Under Sink Reverse Osmosis
Pure water at your kitchen sink. Always.
FREE WATER ANALYSIS
REVERSE OSMOSIS SYSTEM
Our Reverse Osmosis Drinking Water System is a 4-stage system filter that reduces harmful contaminants and turns common tap water into healthy and fresh, drinkable water. It does this by drawing water through a final carbon filter to remove any unwanted tastes or odors. It is designed to produce crystal clear, clean water that you and your family can enjoy.
The quality construction and superior performance of this system ensures maximum protection of your family’s drinking water for years to come.
Reverse Osmosis Videos
Learn about Crystal Clear Water and why people love is.
These Tests Don’t Lie
Watch And Compare Your Water
Some benefits of having a R.O. system
Great – tasting water
Effective and Safe
Filteration is fully automated
RO System Pre-Requirements Include:
No less than a 10 GPG hardness
No less than a 0.1 PPM iron
No less than a 0.05 PPM manganese
No hydrogen sulfide
Use only on micro-biologically safe water for the best results
TYPICAL REJECTION CHARACTERISTICS OF R.O. MEMBRANES
Elements and the Percent R.O. Membranes will remove
|Sodium||85 – 94%|
|Sulfate||96 – 98%|
|Calcium||94 – 98%|
|Potassium||85 – 95%|
|Iron||94 – 98%|
|Zinc||95 – 98%|
|Mercury||95 – 98%|
|Selenium||94 – 96%|
|Phosphate||96 – 98%|
|Lead||95 – 98%|
|Arsenic||92 – 96%|
|Magnesium||94 – 98%|
|Nickel||96 – 98%|
|Fluoride||85 – 92%|
|Manganese||94 – 98%|
|Cadmium||95 – 98%|
|Barium||95 – 98%|
|Cyanide||84 – 92%|
|Chloride||85 – 92%|
|% may vary based on membrane type water pressure, temperature & TDS|
WHAT DOES A REVERSE OSMOSIS SYSTEM REMOVE?
It removes impurities and particles larger than .001 microns!
BASIC COMPONENTS COMMON TO ALL REVERSE OSMOSIS SYSTEMS:
Cold Water Line Valve: Is a valve that fits onto the cold water supply line. The valve has a tube that attaches to the inlet side of the RO pre-filter, which is the water source for the RO system.
Pre-Filter(s): This is the first step in the filtration process where the pre-filter’s job is to capture harmful particles that the main filter misses. The most commonly used pre-filters are sediment filters. These are used to remove sand silt, dirt, and other sediment. Additionally, carbon filters may be used to remove chlorine, which can have a negative effect on TFC (thin film composite) and TFM (thin film material) membranes.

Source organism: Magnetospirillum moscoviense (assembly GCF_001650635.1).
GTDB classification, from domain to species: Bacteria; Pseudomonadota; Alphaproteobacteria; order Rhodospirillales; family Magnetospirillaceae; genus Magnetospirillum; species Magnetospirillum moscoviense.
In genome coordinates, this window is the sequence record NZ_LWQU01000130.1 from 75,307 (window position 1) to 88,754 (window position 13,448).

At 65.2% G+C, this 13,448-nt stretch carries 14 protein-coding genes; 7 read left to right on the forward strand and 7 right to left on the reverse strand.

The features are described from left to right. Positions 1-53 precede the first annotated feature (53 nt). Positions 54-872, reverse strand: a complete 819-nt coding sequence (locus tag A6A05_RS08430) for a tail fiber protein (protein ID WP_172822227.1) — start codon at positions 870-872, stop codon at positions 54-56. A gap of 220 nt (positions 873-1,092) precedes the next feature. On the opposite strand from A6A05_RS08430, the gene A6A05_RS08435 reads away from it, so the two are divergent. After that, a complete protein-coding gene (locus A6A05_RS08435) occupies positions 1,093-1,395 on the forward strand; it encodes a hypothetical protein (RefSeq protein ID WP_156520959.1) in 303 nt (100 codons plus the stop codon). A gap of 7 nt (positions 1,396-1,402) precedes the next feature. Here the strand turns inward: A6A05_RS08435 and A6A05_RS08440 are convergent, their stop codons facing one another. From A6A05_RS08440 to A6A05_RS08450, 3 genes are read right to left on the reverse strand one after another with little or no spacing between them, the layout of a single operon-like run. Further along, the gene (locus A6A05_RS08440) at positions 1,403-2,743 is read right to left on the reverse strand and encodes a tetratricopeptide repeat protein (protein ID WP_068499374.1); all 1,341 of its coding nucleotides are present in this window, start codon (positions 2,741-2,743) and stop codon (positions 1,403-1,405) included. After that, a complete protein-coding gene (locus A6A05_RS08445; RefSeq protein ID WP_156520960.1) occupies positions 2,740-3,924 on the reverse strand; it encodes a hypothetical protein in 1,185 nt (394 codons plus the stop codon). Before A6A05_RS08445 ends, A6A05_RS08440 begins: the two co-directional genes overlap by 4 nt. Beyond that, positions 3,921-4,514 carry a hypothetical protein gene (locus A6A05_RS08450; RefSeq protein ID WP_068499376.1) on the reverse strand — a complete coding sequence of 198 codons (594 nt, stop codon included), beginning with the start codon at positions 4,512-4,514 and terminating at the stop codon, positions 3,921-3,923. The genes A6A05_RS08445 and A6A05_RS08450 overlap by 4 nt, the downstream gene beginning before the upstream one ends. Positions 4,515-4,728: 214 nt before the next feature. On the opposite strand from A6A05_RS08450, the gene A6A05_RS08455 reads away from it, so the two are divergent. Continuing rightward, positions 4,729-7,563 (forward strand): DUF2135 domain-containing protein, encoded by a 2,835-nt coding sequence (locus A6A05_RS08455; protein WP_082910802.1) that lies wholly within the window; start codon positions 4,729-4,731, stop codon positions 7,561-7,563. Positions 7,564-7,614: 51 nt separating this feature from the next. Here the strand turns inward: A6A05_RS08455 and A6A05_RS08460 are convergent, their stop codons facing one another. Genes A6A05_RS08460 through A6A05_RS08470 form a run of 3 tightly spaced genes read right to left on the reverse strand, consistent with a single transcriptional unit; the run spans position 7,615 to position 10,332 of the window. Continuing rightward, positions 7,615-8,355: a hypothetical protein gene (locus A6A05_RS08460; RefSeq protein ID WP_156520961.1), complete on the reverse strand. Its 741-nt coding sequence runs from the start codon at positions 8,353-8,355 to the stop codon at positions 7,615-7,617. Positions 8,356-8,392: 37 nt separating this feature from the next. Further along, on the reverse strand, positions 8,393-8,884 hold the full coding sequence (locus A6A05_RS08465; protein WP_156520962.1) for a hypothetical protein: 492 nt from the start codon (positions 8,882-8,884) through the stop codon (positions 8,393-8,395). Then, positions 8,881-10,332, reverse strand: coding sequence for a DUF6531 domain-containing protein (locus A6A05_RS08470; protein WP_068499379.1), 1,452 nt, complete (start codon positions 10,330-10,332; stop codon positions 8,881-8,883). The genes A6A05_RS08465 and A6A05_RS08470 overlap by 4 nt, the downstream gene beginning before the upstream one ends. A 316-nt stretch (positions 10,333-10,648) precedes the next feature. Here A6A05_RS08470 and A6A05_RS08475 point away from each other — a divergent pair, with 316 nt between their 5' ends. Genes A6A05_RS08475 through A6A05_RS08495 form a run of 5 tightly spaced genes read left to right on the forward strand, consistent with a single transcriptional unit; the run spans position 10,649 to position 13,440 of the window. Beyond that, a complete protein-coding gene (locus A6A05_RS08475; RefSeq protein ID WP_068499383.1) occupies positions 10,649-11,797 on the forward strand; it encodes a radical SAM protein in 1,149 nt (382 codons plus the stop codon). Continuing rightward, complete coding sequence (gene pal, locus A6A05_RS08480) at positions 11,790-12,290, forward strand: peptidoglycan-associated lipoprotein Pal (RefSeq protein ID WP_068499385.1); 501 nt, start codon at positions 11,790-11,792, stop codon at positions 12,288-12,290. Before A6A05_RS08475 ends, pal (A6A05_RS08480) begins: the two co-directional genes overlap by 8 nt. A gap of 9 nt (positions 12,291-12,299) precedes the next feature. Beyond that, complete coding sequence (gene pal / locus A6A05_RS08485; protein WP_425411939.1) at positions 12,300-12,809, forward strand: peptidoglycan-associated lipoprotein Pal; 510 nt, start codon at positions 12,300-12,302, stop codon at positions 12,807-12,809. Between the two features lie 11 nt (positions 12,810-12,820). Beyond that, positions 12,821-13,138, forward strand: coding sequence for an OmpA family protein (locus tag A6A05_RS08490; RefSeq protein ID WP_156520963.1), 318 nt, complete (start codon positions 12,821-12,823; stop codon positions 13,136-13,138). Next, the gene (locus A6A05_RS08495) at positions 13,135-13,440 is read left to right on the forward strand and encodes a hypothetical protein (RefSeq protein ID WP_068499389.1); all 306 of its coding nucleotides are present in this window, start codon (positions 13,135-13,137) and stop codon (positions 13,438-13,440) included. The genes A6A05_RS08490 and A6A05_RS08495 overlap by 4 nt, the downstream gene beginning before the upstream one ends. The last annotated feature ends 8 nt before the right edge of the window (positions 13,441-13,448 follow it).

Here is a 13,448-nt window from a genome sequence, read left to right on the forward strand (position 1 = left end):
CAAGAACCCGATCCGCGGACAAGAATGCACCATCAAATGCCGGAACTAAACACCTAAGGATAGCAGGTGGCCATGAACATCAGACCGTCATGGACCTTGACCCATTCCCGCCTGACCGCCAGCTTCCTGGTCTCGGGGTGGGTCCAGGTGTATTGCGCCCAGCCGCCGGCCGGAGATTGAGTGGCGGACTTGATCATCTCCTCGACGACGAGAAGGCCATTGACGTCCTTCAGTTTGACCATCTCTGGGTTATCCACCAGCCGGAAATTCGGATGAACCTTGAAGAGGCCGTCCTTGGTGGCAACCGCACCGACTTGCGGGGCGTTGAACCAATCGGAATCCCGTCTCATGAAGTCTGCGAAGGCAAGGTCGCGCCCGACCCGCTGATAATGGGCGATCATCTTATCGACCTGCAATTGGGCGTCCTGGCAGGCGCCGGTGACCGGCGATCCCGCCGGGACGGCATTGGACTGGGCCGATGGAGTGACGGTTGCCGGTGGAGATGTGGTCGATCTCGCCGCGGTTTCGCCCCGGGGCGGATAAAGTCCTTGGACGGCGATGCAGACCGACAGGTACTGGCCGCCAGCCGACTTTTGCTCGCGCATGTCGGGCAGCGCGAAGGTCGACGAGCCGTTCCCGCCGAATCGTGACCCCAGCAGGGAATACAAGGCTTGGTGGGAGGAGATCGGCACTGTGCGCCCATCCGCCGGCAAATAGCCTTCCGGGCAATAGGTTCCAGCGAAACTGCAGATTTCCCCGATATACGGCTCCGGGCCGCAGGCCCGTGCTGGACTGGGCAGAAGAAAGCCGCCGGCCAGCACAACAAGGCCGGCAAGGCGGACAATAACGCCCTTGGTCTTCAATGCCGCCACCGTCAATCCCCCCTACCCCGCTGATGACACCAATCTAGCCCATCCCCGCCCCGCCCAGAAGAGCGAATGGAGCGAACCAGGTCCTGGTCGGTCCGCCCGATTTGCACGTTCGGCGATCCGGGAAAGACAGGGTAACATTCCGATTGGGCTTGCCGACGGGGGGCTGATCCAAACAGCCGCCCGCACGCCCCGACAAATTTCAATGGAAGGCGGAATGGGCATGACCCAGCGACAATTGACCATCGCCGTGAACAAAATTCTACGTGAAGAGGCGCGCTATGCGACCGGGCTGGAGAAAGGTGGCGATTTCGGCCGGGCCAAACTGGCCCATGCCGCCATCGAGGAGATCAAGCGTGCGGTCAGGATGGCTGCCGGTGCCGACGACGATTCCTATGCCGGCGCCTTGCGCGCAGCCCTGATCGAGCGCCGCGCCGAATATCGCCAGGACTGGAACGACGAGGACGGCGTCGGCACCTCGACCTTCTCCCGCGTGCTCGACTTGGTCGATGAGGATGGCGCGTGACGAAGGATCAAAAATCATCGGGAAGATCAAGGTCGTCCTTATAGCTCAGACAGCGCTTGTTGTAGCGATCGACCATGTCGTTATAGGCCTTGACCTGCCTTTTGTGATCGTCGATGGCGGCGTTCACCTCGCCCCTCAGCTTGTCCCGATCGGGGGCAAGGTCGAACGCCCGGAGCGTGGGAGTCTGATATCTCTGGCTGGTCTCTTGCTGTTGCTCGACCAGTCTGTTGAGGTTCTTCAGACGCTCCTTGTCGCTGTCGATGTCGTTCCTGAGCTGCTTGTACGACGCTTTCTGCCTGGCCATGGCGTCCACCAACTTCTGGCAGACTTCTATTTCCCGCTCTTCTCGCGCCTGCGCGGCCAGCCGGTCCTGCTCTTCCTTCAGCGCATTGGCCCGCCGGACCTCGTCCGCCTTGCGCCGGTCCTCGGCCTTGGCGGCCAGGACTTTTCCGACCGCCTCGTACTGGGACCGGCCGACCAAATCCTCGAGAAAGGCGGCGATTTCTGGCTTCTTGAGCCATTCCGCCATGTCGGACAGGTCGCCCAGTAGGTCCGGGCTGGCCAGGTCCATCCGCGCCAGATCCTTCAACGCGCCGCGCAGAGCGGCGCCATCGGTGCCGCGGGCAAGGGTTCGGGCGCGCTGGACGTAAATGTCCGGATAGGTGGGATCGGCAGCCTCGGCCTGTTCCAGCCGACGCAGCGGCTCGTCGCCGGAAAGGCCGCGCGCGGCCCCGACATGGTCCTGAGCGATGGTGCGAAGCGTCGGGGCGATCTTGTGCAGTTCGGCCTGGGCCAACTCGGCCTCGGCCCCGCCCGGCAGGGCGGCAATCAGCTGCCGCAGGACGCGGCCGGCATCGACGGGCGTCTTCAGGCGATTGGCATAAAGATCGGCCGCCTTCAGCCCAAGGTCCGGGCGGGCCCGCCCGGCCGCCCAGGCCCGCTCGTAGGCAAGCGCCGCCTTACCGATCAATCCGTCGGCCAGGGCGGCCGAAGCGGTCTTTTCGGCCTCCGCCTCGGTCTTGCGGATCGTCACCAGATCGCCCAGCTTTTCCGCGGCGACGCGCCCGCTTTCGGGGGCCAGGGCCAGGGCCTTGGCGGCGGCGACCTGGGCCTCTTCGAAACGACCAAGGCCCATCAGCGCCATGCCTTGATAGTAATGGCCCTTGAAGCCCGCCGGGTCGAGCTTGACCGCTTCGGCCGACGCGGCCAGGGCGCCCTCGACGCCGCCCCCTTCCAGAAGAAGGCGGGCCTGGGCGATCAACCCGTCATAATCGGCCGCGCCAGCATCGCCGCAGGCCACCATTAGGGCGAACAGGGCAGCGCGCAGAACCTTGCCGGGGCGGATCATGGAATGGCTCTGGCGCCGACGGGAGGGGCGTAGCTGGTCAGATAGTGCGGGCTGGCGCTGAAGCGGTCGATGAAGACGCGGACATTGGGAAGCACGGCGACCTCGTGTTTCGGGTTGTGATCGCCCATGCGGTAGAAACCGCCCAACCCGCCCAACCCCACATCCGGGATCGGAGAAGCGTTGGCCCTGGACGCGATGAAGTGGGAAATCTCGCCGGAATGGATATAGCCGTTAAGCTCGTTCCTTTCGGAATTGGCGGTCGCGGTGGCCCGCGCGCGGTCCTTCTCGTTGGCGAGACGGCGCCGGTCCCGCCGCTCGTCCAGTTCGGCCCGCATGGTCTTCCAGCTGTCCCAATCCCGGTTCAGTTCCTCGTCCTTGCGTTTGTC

Reverse Osmosis Membrane: This part is considered the heart of the RO system. It is mainly used in a spiral wound that consists of two options: the CTA (cellulose tri-acetate), which is chlorine tolerant, and the TFC/TFM (thin film composite/material), which is not chlorine tolerant.
Post Filter(s): After the water leaves the RO storage tank, the product water goes through the post filter(s), which consists of carbon, either in granular or carbon block form. Any remaining tastes and odors are removed from the product water by post filtration.
Automatic Shut off Valave (SOV): To conserve water, the RO system has an automatic shut off valve. When the storage tank is full due to the incoming water pressures, the valve stops any further water from entering the membrane. By shutting off the flow, this valve also stops water from flowing to the drain. Once water is drawn from the RO drinking water faucet, the pressure in the tank drops and the shut off valves opens, allowing water to flow to the membrane and allowing the contaminated water to flow down the drain.
Check Valve: A check valve is located in the outlet end of the RO membrane. The check valve prevents the backward flow of water, which could rupture the RO membrane.
Flow Restrictor: Water flow through the RO membrane is regulated by a flow control. This device maintains the flow rate required to produce high quality drinking water, and helps maintain a balanced water pressure on the inlet side of the membrane. Without the flow control, little drinking water would be produced, as the incoming tap water would slowly flow down the drain line.
Storage Tank: The standard RO storage tank holds up to 2.5 gallons of water. A bladder inside the tank keeps the water pressurized in the tank when it is full.
Faucet: The RO unit uses its own faucet, which is usually installed in the kitchen.
Drain Line: This line runs from the outlet end of the Reverse Osmosis membrane housing to the drain. It is used to get rid of the impurities and contaminants found in tap water. The flow control is also installed in this line.